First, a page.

May 17, 2023
UF researchers battle pest that harms green beans, peas and legumes

Scientists at the University of Florida’s Institute of Food and Agricultural Sciences (UF/IFAS) are working to identify and control a pest that harms green beans, peas and legumes grown in the state.

Bean flower thrips, known by the scientific name of Megalurothrips usitatus, attack such legumes as beans and peas. It damages foliage, flowers and pods of legumes. In some cases, it can wipe out an entire field of crops.

UF entomologist Hugh Smith. Smith and UF/IFAS scientists are working to identify and control a pest that harms green beans, peas and legumes grown in Florida. Photo: Provided

In the past three years, it became established in Florida, Mexico, Central America and part of the Caribbean. In Florida, the thrips are residing in the south Florida counties of Hendry, Palm Beach, Broward and Miami-Dade counties. It damages leaves, flowers and bean pods.

“Snap beans are an important part of Florida’s agricultural economy, and south Florida is the primary producer of snap beans for the United States during winter months,” Hugh Smith, a UF/IFAS entomologist, said in the release.

Bean flower thrips have seriously impacted Florida’s snap bean industry in the Homestead area. It currently threatens bean production in much of Central America, where beans are a food staple. The thrips also damages important export crops including snow peas and French beans.

Within the U.S., the species is limited to south Florida, where it was first confirmed by the Florida Department of Agriculture and Consumer Services in 2020. This species of thrips was documented in Mexico, Guatemala, Honduras, El Salvador, Nicaragua, Costa Rica and Cuba during the past two years.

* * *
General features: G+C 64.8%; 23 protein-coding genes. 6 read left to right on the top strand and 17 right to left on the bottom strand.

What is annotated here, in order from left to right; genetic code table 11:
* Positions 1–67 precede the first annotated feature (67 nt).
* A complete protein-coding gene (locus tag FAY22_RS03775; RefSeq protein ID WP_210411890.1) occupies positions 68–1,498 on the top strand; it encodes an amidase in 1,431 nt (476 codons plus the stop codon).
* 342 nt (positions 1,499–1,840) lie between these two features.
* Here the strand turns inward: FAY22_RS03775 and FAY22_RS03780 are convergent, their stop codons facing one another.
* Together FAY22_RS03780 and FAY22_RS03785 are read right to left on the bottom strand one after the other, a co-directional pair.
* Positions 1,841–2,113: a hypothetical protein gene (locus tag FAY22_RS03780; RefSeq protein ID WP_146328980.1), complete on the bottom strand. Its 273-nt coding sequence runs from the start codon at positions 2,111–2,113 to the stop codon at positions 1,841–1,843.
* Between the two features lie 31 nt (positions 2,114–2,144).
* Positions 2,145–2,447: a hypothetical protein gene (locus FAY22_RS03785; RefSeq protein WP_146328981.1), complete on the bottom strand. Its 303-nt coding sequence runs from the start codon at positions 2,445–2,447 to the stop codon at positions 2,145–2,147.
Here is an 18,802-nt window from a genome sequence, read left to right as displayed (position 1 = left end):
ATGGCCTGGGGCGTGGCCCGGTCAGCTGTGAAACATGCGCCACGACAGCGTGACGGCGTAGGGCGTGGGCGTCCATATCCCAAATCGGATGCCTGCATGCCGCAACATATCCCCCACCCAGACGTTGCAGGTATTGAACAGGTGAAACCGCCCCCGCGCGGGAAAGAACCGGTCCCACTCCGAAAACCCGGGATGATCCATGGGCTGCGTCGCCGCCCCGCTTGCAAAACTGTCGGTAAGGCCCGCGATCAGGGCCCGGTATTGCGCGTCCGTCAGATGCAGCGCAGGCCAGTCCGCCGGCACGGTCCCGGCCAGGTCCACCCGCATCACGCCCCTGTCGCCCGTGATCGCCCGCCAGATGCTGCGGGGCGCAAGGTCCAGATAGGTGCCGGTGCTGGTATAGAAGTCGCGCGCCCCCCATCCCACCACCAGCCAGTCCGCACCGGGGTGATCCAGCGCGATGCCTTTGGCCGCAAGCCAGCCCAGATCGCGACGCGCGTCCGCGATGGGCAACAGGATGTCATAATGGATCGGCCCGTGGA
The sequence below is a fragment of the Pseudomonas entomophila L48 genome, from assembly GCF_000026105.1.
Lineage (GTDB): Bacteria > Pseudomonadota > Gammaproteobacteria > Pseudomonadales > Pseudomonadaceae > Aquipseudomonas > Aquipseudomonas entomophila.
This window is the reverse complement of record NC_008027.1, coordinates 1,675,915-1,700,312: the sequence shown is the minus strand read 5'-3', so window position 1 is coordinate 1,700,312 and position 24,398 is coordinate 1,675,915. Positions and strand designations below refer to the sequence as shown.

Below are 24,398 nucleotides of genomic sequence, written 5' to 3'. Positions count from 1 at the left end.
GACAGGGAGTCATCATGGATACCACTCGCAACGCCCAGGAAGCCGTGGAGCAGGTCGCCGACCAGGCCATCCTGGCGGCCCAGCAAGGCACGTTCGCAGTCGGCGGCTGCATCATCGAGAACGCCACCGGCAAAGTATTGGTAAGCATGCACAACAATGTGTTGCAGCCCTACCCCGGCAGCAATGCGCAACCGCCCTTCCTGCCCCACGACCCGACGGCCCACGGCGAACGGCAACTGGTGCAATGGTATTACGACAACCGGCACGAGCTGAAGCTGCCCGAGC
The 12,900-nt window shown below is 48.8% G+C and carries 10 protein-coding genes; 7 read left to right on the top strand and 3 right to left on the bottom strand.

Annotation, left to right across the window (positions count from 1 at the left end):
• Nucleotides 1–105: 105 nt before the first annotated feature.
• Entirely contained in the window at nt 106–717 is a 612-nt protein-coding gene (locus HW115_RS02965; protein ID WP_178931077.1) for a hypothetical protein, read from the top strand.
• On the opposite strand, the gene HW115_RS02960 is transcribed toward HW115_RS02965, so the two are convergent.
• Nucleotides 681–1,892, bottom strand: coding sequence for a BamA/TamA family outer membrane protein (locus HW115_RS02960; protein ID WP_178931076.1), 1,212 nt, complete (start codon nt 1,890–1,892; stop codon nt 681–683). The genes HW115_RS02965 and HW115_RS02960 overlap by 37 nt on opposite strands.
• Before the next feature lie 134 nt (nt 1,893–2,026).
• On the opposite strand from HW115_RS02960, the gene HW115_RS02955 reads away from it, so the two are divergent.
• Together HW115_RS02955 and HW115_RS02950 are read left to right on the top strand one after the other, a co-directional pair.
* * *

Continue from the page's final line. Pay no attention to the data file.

UF University of Florida IFAS logoIn March, Smith led a training in Guatemala on identification and management of the thrips in collaboration with the Instituto de Ciencias y Tecnología Agrícolas. The training was attended by agronomists and bean breeders from across Central America and Colombia with a common interest in combating this new pest. Smith is also working with a graduate student in Guatemala to try to find strategies for farmers in Central America, Mexico and southeast Florida to control this thrips more effectively, according to the release.

The researchers’ work could help growers save money on insecticides, which are thus far the only method known to control the thrips. Smith has demonstrated that some insecticides are effective. He’s investigating other approaches – including insects that prey on this thrips species — but so far, the only guidelines are insecticides.

This Spanish news segment highlights the recent research project in Guatemala led by Smith. Smith traveled to Central America to present research on the new pest affecting bean production. For ENGLISH – click the Closed Caption icon in the lower right corner of the video and then click the Settings icon to choose the language you prefer for your captions.

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